Thankfully appreciating the blessing of having a child and then subsequently having others have made me appreciate just how appropriate the term ‘lovely’ can be for men. In fact, when I relax a bit and enjoy the word lovely, I get into the vibe of actually being able to see it’s the sort of things in life that makes me grin, or beam and say somewhere whether out loud or in my mind, ‘I love that’.

So …

  • I love the miracle of birth and the wonder of children – that’s lovely.
  • I love that taste of a good can or bottle of ginger beer consumed fairly swiftly – that’s lovely
  • I love that laughter you hear among friends when they recall something truly hilarious – that’s lovely
  • I love the calm of the early morning to just engage and embrace that stillness in that time of the day – that’s lovely
  • I love that thing of reading an article and thinking how great it was to read it, like it was a genuine honour to have those words affect my thinking and behaving – that’s lovely.

To think about what’s lovely in life is an invitation to put a big ol’ grin on your heart. It’s one thing to have it on your face, but it’s even better when it reflects what’s going on inside.

For His Name’s Sake

Shalom

C. L. J. Dryden

It’s Admirable

Imagine that you and I are seated in the front room. We’re in those couches are armchairs designed to help you relax. Whatever refreshments we want are on the coffee table in the middle of the room, but we can just sit back and feel comfortable whilst some steady and smooth music plays in the background.

There’s no hassle and no rush, we can just enjoy each other’s company. So you ask me what in life do I find admirable. I smirk. You know you asked the right question as you see the smirk broaden into the familiar grin for which one or two people have found as much a part of me as my name. I love the question and you see the love across my face as my eyes close and I drink in the question to breathe out this answer.

I admire: Consistency and longevity. My parents have been married for over 40 years, which is a considerable feat when you consider the age my Dad got married. They have been by each other’s side supporting each other and loving each other in all circumstances. Their love for each other has poured itself into the lives of their onlooking children who have benefited from the relentless consistency and faithfulness our parents showed to each other and to us. I admire that consistency and longevity.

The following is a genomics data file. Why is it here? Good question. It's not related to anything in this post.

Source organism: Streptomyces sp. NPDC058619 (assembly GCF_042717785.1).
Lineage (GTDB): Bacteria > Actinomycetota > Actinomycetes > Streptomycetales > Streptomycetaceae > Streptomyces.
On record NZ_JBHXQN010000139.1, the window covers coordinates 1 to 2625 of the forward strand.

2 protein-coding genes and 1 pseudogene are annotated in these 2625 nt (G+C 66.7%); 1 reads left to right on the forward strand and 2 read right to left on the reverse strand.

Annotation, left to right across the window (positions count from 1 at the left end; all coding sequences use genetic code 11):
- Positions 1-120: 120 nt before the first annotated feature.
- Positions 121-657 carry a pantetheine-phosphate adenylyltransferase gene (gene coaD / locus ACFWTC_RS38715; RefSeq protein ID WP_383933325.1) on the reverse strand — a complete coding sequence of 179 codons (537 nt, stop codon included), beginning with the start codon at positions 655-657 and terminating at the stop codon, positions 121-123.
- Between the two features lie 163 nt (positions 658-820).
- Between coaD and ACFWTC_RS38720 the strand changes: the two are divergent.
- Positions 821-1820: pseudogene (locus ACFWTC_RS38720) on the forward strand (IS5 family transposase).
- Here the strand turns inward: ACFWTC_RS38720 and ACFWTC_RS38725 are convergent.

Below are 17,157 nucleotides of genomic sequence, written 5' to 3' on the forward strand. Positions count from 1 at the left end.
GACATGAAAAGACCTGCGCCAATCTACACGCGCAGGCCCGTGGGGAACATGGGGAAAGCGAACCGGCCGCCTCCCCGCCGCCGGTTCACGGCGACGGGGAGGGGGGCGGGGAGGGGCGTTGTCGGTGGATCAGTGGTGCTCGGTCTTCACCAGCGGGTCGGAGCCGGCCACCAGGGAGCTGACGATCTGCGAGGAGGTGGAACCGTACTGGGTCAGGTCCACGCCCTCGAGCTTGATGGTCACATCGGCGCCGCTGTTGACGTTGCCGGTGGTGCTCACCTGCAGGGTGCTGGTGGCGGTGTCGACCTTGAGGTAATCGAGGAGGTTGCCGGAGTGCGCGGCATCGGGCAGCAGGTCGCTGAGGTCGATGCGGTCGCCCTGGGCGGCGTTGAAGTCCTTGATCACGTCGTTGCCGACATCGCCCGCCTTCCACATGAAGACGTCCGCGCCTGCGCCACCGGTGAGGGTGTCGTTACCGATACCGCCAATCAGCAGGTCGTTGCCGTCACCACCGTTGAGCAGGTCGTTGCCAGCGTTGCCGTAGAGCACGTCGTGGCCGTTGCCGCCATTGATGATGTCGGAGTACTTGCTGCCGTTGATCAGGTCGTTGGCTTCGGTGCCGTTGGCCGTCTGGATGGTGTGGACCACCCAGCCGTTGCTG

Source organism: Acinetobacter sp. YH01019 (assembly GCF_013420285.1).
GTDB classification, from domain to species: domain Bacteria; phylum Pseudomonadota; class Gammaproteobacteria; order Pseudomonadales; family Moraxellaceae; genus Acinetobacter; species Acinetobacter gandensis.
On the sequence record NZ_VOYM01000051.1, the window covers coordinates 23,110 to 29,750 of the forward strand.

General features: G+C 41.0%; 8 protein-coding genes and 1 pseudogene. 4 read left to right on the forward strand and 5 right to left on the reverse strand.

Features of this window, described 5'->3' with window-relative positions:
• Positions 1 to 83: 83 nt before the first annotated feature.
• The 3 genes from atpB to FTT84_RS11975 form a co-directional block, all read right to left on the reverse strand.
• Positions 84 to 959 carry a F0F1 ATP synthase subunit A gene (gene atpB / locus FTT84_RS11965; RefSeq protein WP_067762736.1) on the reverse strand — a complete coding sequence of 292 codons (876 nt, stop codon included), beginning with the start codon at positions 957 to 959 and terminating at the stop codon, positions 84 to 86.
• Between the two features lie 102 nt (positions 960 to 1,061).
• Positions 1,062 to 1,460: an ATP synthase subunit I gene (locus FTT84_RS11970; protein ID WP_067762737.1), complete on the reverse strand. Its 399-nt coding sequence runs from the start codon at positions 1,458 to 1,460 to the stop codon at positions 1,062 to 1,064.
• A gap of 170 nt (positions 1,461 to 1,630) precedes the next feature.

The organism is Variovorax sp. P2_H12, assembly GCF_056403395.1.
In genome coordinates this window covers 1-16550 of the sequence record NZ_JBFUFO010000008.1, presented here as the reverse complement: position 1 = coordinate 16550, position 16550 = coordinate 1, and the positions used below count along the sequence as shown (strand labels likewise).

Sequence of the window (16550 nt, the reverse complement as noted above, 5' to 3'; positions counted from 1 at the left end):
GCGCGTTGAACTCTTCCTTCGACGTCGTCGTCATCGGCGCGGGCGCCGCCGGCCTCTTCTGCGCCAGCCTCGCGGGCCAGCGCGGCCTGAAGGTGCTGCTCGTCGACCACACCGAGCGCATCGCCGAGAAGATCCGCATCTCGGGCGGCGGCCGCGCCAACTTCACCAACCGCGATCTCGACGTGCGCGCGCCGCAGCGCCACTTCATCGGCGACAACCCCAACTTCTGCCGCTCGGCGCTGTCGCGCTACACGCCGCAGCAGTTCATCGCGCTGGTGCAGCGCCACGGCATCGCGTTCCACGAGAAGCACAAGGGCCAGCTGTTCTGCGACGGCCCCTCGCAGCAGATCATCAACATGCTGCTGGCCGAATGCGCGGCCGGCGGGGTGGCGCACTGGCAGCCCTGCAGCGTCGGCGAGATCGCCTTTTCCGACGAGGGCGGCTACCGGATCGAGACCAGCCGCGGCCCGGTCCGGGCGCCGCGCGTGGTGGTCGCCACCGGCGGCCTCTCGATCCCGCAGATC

I admire: Passionate people passionately pursuing their passions whenever and wherever they can. This life can be stifling if it’s left to a mundane routine of living to get enough money to get enough mod-cons to just shuffle from one meaningless leisure activity to another. That’s why I love those people who have a passion for something and pursue it with all their heart. My friend loves his poetry, loves his battle rap, loves his creative communication and whenever the time affords him he is immersed in those passions and I find it so admirable. If you’re going to live you might as well live with passion worth pursuing. The kind of thing is hugely indicative of the kind of approach I look to take when it comes to Kingdom matters – so it’s a blessing to see examples of that in action.

I admire: The love of my wife. It never ceases to amaze me how she has just remained devoted to the marriage and to the reality of God granting the union and able to sustain it. We haven’t reached 20 years together yet, let alone the 40+ that my parents have hit, but her loyalty, her faithfulness, her devotion, her commitment, her investment, her encouragement, her faith, her resourcefulness, her prayers, her integrity, her strength of character, her vulnerability, her honesty, her beauty – I observe all of that and to think that she still actively chooses to invest those in the direction of the most precious union humans face this side of eternity in me is … well it’s admirable. I applaud her to her face and I love to applaud her behind her back like on blog entries and stuff.

I admire: Great music, good football, delicious food, intriguing reading material and gripping storytelling. All of these are the fruits of significant investment in creative outlets and I love to admire those kind of things. I appreciate more and more that these products are not always guaranteed and there is a plethora of average to garbage material that I could wade through and endure. Yet it’s worthwhile when I come a creative piece of work that hits that sweet spot.

I admire: People taking a stand for justice and righteousness. Not following the trends of the day or looking to be popular to gain attention – they just see the example of Jesus and see the need to be peacemakers which often requires taking a stand. The bravery and courage it calls for as well as a selflessness to see Kingdom values as being of far greater worth than any earthly desires – witnessing this in ways that won’t grab people’s attention but is no less significant in the larger scheme of things is humbling.